Tag Archives: Kimberly Gilbert

When They Stop Looking at Us: Fairview, reviewed.

Chinna Palmer in the Woolly production of Fairview. (Teresa Castracane)

When I saw Woolly Mammoth Theater Company’s production of Jackie Sibblies Drury’s We Are Proud to Present... in 2014, it was the worst show I’d ever seen. Five-and-a-half years later, it still is. So to say that I liked Woolly’s new production of Fairview, Drury’s Pulitzer Prize-winner that made its debut last year, better than her previous work is of little value. But I liked it a lot. I appreciated it, more like.

I do understand that my approval is not required. It never is. My Washington City Paper review is here.

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Intimate Apparel: The Panties, the Profit, and The Partner, reviewed.

Kimberly Gilbert, Carson Elrod, and Turna Mete in The Profit. (Carol Rosegg)

For your Washington City Paper, I reviewed The Panties, the Profit, and the Purse—a series of linked David Ives comedies adapted, with shrinking fidelity, from a trilogy by the 19th century German social critic Carl Sternheim. That sounds awfully highbrow, doesn’t it? Ives is better at farce than at satire, and the show is a better document of what he likes than what he thinks. I liked it, but I’d like it more if Ives would—in the words of the 21st century social critic Boots Riley—”Sho[his]Ass.” As it were.

Language Bury Her: Studio’s Translations and Folger’s The Winter’s Tale, reviewed.

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I’ve got reviews of two shows I enjoyed in this week’s Washington City Paper: Studio Theatre second-in-command Matt Torney’s confident new production of Brian Friel’s 40-year-old Irish classic Translations, and Aaron Posner’s The Winter’s Tale over at the Folger. The former as a lot of superb performers who haven’t worked a lot in Washington before. The latter has a bunch of Posner’s favorite actors (and mine), but it’s Michael Tisdale as the maniacal King Leontes who’s the standout.
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Fiery Reentry: Howard Shalwitz Returns to the Stage in The Arsonists

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Gwydion Suilebhan, the playwright who by day is Woolly Mammoth Theatre Company’s marketing chief, knows how to tailor a pitch. He hooked me on the idea of doing a feature about Woolly co-founder Howard Shalwitz’s return to acting after almost a decade away by suggesting that Shalwitz is DC theatre’s answer to John Cazale. I took him so literally that I had a couple of paragraphs to that effect that my first draft.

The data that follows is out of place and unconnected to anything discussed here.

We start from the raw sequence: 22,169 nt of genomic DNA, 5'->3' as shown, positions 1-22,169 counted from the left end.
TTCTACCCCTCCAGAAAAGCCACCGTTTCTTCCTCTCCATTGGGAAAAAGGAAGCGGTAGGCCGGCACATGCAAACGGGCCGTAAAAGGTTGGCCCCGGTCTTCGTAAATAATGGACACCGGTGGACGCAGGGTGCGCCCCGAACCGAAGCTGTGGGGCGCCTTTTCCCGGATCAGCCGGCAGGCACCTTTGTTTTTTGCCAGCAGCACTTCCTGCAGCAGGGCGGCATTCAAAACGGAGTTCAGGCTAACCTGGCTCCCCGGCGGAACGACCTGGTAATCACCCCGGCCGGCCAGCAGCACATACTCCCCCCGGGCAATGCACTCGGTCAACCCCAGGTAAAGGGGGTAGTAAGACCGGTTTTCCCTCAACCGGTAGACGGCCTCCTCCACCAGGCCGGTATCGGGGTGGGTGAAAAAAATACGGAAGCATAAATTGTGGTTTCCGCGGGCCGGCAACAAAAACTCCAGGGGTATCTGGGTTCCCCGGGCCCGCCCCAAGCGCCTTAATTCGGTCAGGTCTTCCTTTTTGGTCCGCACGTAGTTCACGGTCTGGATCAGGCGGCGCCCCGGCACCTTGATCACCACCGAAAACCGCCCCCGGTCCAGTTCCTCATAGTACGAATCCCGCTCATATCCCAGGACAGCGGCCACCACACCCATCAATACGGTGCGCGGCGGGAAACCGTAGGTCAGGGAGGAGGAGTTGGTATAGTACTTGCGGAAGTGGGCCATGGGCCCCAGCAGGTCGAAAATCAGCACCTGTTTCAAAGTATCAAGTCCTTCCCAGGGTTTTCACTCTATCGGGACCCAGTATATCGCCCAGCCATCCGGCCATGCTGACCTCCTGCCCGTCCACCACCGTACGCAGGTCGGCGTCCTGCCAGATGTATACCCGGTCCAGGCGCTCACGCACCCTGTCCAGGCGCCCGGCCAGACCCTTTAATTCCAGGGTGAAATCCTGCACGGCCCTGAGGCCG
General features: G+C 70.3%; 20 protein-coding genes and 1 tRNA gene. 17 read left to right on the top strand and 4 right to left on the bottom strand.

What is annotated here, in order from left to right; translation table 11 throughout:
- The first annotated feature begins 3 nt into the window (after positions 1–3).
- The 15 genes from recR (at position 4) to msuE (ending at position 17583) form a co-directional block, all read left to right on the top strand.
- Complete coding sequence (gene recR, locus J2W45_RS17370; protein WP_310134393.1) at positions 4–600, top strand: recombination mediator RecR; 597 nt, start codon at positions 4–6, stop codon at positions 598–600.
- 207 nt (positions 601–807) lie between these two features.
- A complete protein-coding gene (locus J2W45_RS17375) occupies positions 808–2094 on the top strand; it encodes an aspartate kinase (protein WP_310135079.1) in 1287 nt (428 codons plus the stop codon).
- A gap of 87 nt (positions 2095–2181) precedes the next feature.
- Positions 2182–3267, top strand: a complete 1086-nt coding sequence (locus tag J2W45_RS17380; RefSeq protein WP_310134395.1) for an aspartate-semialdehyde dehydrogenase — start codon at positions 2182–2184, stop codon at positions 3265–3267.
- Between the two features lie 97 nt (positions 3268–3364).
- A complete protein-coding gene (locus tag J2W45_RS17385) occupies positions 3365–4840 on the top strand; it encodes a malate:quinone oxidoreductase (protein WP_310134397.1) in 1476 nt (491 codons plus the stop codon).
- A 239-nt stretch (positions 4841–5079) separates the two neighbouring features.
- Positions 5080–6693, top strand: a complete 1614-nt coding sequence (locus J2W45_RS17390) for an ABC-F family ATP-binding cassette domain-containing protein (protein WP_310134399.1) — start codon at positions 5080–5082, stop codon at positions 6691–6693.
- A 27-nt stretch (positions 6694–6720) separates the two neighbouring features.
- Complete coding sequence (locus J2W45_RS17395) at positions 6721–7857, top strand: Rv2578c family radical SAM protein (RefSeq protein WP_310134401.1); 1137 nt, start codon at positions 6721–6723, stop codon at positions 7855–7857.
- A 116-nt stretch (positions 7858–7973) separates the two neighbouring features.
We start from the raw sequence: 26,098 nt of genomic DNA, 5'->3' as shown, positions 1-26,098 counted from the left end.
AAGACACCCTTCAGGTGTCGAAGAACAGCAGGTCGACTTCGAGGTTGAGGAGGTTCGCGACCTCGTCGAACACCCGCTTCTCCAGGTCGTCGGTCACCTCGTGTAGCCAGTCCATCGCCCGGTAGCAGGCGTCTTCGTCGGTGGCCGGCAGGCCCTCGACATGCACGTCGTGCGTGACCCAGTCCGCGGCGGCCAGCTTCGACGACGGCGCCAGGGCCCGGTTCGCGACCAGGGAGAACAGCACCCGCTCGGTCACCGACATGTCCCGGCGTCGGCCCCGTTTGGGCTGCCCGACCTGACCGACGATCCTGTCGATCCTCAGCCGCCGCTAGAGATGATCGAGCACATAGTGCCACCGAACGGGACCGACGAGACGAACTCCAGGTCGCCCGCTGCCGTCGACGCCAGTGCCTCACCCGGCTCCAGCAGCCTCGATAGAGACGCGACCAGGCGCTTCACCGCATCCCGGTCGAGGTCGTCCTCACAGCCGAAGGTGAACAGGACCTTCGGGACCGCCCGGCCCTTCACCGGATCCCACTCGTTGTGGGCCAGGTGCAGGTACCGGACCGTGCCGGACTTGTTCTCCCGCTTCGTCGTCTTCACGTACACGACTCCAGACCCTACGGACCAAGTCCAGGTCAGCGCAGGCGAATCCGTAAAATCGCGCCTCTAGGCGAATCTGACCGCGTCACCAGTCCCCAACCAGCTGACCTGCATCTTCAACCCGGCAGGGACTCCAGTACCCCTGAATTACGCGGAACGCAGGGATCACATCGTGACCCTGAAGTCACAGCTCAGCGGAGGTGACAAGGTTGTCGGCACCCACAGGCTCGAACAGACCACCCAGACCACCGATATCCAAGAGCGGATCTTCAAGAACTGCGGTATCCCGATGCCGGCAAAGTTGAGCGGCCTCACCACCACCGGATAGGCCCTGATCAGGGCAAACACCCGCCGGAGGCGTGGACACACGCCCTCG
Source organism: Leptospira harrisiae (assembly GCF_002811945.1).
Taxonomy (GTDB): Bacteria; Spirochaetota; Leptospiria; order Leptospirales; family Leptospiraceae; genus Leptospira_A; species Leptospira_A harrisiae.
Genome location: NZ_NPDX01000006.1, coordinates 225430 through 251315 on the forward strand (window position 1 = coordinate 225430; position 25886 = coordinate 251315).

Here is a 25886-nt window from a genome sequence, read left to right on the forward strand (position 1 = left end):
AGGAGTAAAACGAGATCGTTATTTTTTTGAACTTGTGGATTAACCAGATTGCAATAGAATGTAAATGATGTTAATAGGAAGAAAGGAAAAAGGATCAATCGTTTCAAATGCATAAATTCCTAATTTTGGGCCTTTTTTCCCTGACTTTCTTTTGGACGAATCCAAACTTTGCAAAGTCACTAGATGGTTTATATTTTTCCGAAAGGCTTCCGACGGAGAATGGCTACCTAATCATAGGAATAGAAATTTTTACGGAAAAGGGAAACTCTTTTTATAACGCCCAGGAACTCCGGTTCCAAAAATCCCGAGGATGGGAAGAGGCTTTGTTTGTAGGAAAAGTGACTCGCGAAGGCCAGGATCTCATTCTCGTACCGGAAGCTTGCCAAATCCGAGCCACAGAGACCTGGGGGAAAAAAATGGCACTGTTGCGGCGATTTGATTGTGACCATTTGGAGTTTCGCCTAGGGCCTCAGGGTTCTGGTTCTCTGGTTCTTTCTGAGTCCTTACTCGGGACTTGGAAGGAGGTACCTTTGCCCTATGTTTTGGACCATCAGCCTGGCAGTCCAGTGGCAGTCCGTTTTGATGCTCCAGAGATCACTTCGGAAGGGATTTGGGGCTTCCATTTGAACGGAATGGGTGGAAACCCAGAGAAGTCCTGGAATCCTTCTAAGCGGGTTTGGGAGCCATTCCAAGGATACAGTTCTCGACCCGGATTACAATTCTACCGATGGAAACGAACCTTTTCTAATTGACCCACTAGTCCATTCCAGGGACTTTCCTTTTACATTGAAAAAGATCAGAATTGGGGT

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Sisters of No Mercy: Three Sisters and No Sisters, reviewed.

Caroline Hewitt, Ryan Rilette, William Vaughan, Emilie Krause, Josh Thomas, Craig Wallace, Ro Boddie, and Nick Torres in Three Sisters. Photo- Teresa Wood. Bridget Flanery, Emilie Krause, Ryan Rilette, and Caroline Hewitt (Teresa Wood) .jpg

Studio Theatre is putting on a ballsy experiment for the next month or so, running a new production of Three Sisters and No SistersAaron Posner’s companion play—not in rep but literally on top of one another. I review both in this week’s Washington City Paper.

FURTHER READING: My April 2015 review of Round House’s Uncle Vanya. My January 2015 review of Posner’s Life Sucks, or the Present Ridiculous at Theatre J. My June 2013 review of Stupid Fucking Bird. And my August 2011 review of the Sydney Theatre Company’s Uncle Vanya, starring Cate Blanchett and Hugo Weaving.

The Heaven Over New York: Angels in America, Part I: Millennium Approaches and Angels in America, Part II: Perestroika, reviewed.

Tom Story, Dawn Ursula, and the cast of "Perestroika." (Danisha Crosby)

Lemme tell ya, people: It was much easier to figure out why Tony Kusher’s most recent play is lousy than it was to try to figure out why Angels in America, the epic masterpiece that shall be his legacy, is so good. You have countless other, more reputable sources on that, of course. I was just writing about the show’s latest and largest local revival, the product of a Marvel Team-Up between Olney Theatre Center and Round House Theatre.

While researching this review I discovered that Mike Nichols’ 2003 HBO miniseries of Angels in America earned four-stars-out-of-four for its artistic merit and four-for-four for its depiction of the nursing profession on the website The Truth About Nursing. Continue reading

Personal Is Geopolitical: Chimerica and Women Laughing Alone with Salad, reviewed.

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My review of the U.S. debut of Lucy Kirkwood’s sprawling, ambitious drama Chimerica at the Studio Theatre is in today’s Washington City Paper. Also reviewed: Women Laughing Alone with Salad, a surreal feminist comedy from Sheila Callaghan making its world premiere at Woolly Mammoth Theatre Company. For those keeping score, that’s one great play by a woman that’s not officially part of the Women’s Voices Theatre Festival, and one pretty good play that is. Read those pieces here, or pick up a dead-tree WCP, available wherever finer alt-weeklies are given away gratis — and you don’t even need to have an Amazon Prime subscription! Continue reading